Take Your Bags (1998) 2K Restoration & A String of Pearls (2002) 2K Restoration
Director: Camille Billops, James Hatch Run Time: 70 min. Release Year: 1998
Starring: Camille Billops, Keita Erskine
Language: United States
Double Feature presented as part of the retrospective series A String of Pearls: The Films of Camille Billops and James Hatch
Take Your Bags (1998) 2K Restoration
Camille Billops explores the legacy of slavery and the theft of cultural memory. In Take Your Bags (1982), the filmmaker shares her take on slavery, “when the Africans boarded the ships bound for America, they carried in their bags all their memories of home. When they arrived in the New World, their bags had been switched… Many generations later, the children of these Africans toured the Museum of Modern Art to see the sculptures and art of Picasso, Braque and Matisse. Lo! There were the beautiful icons of their ancestors, the images that had been stolen from their bags.” This film was commissioned by the National Black Arts Festival and by filmmaker Louis Massiah, the founder and director of Scribe Video Center in Philadelphia.
A String of Pearls (2002) 2K Restoration
In the final installment of her acclaimed Family Trilogy, which also includes Suzanne, Suzanne (1982) and Finding Christa (1991), Camille Billops turns the camera on four generations of men in her family and considers the ways in which urban violence, unemployment, and the early deaths of their own fathers have shaped their lives.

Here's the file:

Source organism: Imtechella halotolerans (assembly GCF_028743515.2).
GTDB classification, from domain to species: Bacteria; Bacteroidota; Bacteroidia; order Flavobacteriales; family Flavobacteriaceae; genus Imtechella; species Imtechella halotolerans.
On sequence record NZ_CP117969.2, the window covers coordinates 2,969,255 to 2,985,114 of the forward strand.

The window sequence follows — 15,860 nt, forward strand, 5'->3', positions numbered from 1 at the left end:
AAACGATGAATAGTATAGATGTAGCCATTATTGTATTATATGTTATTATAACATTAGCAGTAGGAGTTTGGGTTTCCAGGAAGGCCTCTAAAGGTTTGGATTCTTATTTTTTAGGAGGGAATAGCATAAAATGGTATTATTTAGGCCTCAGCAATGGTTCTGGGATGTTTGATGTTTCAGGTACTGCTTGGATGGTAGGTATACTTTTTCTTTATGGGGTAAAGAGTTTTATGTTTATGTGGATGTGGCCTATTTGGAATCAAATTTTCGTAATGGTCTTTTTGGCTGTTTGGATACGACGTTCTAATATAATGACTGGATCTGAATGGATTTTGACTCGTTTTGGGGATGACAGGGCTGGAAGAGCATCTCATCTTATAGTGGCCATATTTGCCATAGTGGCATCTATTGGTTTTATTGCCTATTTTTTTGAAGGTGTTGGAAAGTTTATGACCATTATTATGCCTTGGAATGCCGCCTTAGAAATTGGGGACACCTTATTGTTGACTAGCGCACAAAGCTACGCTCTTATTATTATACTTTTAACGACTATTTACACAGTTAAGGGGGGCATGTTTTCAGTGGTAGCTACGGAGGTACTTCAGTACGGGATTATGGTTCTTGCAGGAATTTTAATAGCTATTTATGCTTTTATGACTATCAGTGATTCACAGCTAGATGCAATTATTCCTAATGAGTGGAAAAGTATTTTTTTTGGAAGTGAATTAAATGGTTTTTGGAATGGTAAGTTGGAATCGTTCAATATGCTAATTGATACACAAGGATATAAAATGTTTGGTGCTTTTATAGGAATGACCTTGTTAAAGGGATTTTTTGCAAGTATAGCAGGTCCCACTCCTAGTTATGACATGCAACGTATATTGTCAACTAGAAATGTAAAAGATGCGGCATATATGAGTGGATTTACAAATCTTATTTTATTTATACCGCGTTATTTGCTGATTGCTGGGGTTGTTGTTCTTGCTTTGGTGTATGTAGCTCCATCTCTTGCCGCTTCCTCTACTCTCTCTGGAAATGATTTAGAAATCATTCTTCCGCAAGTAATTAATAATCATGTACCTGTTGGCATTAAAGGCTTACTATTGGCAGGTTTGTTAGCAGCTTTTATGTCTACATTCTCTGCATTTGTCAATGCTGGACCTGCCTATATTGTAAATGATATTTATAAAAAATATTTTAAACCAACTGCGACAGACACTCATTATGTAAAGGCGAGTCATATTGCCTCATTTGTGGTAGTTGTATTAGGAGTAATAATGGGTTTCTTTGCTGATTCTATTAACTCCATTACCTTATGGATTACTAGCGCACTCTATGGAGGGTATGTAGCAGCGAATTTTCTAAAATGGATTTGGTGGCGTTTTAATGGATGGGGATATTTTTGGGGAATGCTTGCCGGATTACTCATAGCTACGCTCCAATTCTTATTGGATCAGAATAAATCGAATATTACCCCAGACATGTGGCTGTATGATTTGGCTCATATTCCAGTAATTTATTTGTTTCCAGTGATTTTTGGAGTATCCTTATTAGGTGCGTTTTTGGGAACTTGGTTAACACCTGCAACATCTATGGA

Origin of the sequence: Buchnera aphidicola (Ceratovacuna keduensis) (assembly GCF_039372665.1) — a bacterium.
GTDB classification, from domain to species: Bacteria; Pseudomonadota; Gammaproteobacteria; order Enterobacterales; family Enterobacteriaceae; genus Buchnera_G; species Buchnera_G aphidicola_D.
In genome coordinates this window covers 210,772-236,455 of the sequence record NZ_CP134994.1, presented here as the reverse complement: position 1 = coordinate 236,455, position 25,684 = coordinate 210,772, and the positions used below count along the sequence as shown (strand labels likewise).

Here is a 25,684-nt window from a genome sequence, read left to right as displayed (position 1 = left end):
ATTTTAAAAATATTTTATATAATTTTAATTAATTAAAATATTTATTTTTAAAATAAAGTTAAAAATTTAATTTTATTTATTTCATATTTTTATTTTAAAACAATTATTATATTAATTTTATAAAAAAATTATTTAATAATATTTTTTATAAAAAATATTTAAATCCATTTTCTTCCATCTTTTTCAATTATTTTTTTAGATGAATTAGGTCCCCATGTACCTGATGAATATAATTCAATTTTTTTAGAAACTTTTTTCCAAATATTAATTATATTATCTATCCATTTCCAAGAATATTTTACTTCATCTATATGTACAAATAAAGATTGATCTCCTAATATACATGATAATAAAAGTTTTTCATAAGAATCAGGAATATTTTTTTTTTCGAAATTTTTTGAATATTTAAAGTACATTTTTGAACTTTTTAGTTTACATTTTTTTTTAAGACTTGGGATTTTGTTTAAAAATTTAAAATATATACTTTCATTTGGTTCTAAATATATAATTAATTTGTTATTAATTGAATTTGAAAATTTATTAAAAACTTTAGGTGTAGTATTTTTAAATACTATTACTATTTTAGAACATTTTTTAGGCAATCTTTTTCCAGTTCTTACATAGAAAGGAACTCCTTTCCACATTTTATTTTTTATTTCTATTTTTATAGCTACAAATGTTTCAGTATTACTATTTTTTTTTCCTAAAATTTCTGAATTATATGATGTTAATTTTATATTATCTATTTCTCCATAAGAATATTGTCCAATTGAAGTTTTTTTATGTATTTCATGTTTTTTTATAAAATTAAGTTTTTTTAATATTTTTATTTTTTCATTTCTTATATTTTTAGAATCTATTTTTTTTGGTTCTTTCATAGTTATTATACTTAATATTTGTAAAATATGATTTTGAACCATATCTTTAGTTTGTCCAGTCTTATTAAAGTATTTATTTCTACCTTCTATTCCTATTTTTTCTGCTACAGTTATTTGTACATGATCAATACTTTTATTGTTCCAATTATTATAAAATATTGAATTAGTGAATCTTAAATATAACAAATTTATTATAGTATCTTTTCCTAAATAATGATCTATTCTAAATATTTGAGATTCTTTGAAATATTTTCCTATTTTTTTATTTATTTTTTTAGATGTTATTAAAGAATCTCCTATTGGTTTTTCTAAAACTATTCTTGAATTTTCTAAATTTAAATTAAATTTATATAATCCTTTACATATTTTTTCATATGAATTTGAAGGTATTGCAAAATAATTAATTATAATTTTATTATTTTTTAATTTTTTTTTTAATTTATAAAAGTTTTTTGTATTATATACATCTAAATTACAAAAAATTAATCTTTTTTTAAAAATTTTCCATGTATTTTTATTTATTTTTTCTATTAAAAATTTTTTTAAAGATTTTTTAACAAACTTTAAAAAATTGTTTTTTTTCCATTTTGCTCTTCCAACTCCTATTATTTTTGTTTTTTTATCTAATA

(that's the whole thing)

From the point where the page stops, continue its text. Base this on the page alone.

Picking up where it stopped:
About the filmmakers:
Camille Billops (1933-2019) was a fearless filmmaker, artist, sculptor, historian, archivist, and staunch supporter of Black art and artists. Billops came into her own within the converging contexts of the 1960s civil and human rights struggles, New York’s emerging Black artists movement, and her personal struggles for affirmation. Her work is autobiographical, interpretive, and challenging. Without apology, she successfully drew from her life’s experiences, her education, and her observations of the world around her to carve out a space for her voice to be heard. She and her husband James made their loft in SoHo a hub for artistic collaborations, collecting thousands of books, documents, photographs, and ephemera related to Black culture. They held salons with Black artists, performers, and musicians, and recorded more than 1,200 oral histories, which were published in an annual journal called Artist and Influence.
James V. Hatch (1928-2020) was a historian of Black theater who taught English and theater at the City College of New York for three decades. He has written and co-written more than a dozen books, including “The Roots of African American Drama: An Anthology of Early Plays, 1858-1938” (1990), which he edited with Leo Hamalian, and “Sorrow Is the Only Faithful One: The Life of Owen Dodson” (1993), about the titular Black poet and playwright.See our upcoming films